Hawaii September 25, 2017
The Dreamy Country Road In Hawaii You’ll Want To Explore
Throughout the Hawaiian Islands, you will find unsurpassed natural beauty everywhere you go. And while here in Hawaii, we can’t take traditional road trips like our friends on the mainland, the islands are home to several incredibly stunning country roads perfect for a scenic drive. This particular road is located off the beaten path, and is not only home to endless natural beauty regardless of which direction you look, but is home to some of Hawaii Island’s best hidden destinations. Kapoho Kalapana Road, also known as Highway 137 and more affectionately referred to as “red road,” is perhaps the best country road the Aloha State has to offer, even though it is an extremely short stretch of road.
The entire drive stretches from Kalapana — where you’ll bike or hike to the ocean’s lava entry for sunrise — to the Kapoho Tide Pools, where you can relax the afternoon away. This
trip measures in at a meager 17 miles, and stops at seven killer attractions. From black sand beaches to haunted parks and everything in between, this short and sweet drive has got it all.
Let’s just start by saying that, even though the entire drive is phenomenal, it is slightly like riding a roller coaster — full of hills and curves. If you easily get car sick, you might want to take a Dramamine.
1. Kalapana Lava Flow
There are very few places on this planet where you can watch flowing lava in person, and even fewer where you can walk right up to it. Kalapana, on Hawaii Island’s southern shore, is the safest and easiest to access. Not only might you see flowing lava, but you’ll be walking along the youngest land you’ve ever set foot on - which is pretty unbelievable, if you ask me.
For more information about the Kalapana Lava Entry
2. New Kaimu Beach
This picturesque beach did not exist in its current state twenty years ago: the original Kaimu Beach was completely destroyed by lava flows in 1990. Because this mineral-rich beach is relatively new, and the larger Punalu’u is located just down the coast, this picturesque spot remains largely tourist-free.
For more information about this breathtaking beach,
3. Kehena Black Sand Beach
The Hawaiian Islands are home to several gorgeous black sand beaches, including this picturesque stretch of sand. Sometimes known as Dolphin Beach, Kehena is also a known spinner dolphin hangout. The beach was formed during a 1955 lava flow, and is one of the few places in Hawaii that allows nudity.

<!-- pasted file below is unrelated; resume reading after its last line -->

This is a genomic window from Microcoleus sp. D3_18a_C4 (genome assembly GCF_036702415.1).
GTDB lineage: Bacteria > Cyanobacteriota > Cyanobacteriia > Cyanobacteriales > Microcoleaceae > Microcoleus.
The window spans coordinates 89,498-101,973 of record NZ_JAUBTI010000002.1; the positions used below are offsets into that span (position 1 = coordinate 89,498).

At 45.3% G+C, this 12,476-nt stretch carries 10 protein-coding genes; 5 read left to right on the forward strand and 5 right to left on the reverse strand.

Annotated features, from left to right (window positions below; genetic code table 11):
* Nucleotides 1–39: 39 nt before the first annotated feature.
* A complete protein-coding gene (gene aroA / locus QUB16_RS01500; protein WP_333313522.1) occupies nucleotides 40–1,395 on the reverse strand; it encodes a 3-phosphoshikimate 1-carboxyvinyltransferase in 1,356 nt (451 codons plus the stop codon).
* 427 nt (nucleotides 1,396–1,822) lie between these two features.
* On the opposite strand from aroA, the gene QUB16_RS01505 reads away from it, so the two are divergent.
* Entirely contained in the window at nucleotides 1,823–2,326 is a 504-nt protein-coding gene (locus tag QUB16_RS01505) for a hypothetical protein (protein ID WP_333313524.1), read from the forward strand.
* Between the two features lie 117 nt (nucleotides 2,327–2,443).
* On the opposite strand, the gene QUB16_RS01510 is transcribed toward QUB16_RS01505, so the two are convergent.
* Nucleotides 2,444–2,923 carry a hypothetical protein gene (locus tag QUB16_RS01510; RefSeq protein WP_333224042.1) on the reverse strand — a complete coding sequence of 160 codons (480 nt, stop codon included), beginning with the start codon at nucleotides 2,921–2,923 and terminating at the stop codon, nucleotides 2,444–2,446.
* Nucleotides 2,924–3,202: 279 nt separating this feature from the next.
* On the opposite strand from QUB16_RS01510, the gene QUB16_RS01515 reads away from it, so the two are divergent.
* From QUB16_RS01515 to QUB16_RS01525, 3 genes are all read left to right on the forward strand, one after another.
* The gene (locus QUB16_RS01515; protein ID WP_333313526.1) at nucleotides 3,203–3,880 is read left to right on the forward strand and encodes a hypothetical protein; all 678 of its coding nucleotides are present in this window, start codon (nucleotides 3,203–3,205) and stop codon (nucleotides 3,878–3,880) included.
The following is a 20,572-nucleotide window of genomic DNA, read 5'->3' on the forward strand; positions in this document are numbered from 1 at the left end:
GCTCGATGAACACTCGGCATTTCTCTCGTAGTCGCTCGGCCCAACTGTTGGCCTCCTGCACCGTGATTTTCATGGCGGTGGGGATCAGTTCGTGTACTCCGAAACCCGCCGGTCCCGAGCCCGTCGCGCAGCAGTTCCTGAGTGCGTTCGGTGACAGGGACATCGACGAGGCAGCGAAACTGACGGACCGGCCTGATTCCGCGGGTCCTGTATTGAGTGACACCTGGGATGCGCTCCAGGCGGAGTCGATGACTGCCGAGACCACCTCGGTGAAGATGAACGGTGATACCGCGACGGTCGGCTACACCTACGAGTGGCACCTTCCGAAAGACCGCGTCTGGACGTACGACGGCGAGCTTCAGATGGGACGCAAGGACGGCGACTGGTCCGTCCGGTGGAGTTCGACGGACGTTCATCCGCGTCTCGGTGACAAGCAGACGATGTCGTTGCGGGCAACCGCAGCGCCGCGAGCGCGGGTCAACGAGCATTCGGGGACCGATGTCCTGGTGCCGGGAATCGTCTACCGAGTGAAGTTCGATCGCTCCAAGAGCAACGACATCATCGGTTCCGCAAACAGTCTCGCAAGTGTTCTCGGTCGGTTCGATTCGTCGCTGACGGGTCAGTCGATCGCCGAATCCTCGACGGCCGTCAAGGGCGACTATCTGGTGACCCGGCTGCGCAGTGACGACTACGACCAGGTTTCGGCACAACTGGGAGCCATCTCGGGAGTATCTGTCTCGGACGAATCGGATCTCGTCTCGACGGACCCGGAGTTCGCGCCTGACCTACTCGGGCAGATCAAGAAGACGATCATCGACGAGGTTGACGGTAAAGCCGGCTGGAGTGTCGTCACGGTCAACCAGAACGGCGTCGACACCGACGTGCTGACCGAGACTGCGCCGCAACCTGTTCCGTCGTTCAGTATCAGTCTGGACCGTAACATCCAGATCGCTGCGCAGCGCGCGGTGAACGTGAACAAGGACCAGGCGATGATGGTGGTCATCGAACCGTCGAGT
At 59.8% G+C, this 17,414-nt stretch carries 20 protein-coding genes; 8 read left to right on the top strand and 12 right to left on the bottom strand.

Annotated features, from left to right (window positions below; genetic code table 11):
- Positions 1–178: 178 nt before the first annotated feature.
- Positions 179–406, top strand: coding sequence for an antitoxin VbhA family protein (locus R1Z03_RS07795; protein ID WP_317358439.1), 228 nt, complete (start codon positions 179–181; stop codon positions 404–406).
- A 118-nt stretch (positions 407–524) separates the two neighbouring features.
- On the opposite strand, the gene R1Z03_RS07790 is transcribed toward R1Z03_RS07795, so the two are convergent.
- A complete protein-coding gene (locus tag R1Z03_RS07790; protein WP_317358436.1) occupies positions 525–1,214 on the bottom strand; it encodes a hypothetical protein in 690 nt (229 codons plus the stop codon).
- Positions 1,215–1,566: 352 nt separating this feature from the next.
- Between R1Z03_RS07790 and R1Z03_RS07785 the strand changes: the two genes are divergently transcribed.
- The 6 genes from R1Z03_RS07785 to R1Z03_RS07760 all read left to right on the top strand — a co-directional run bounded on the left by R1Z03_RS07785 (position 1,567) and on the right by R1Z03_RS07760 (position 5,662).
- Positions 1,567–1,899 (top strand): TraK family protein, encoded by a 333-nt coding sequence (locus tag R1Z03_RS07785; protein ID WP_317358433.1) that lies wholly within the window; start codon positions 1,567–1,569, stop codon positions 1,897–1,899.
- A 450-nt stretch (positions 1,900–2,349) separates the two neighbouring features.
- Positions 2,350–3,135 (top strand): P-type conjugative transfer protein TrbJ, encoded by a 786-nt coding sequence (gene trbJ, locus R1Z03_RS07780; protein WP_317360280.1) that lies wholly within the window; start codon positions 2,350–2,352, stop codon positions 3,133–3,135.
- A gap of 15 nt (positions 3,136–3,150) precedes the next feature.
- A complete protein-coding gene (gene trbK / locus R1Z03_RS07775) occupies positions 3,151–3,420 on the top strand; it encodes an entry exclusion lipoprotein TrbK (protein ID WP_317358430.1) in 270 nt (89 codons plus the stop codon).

4. Mackenzie State Recreation Area
This secluded park covering 13 acres on Hawaii Island’s rural southern coast featuring tall ironwood trees, volcanic sea cliffs, and quite a few paranormal encounters. Portions of the King's Trail wind through the park, and according to the National Park Service, improvements to this ancient coastal trail were made in the mid-1800s by prisoners and those unable to pay their taxes. Legend has it that the souls of prisoners who died while working on the trail still wander around the park.
For more information about this haunted spot,
5. Isaac Hale Beach Park
Also known as Pohoiki, this oceanside park is a popular surf spot and boat launch; the park is one of only a few places on the Big Island’s southern shore with such facilities. The park is named in honor of Private Isaac K. Hale, who served in the United States Army's 19th Infantry Regiment, 24th Infantry Division during the Korean War and was killed in action north of the 38th parallel on July 12, 1951.
6. Ahalanui Hot Pond
Ahalanui Hot Pond, found on Hawaii’s Big Island near Pahoa, and surrounded by green grass and palm trees, is the ultimate retreat. Though it is obvious that the cement walls that surround the pond are man-made, the pool itself is naturally geothermal, and its waters are heated volcanically to a balmy 90 degrees. Lava located beneath the park’s surface warms the fresh water that flows in from surrounding terrain.
For more information about this epic hot pond,
7. Kapoho Tide Pools
Perhaps the most popular tide pools in the state, a series of interconnecting pools extend some 200 yards offshore, with many of the pools large enough for snorkeling. Also fun: some of the pools are heated volcanically, and can reach temperatures of up to 90 degrees.
Oh, and did we mention that the views along the way are absolutely phenomenal, and you get to drive through a magical tunnel of trees?
While this gorgeous stretch of road is certainly enchanting, we think you might like
Kauai’s Maluhia Road, as well as Maui’s Kahekili Highway.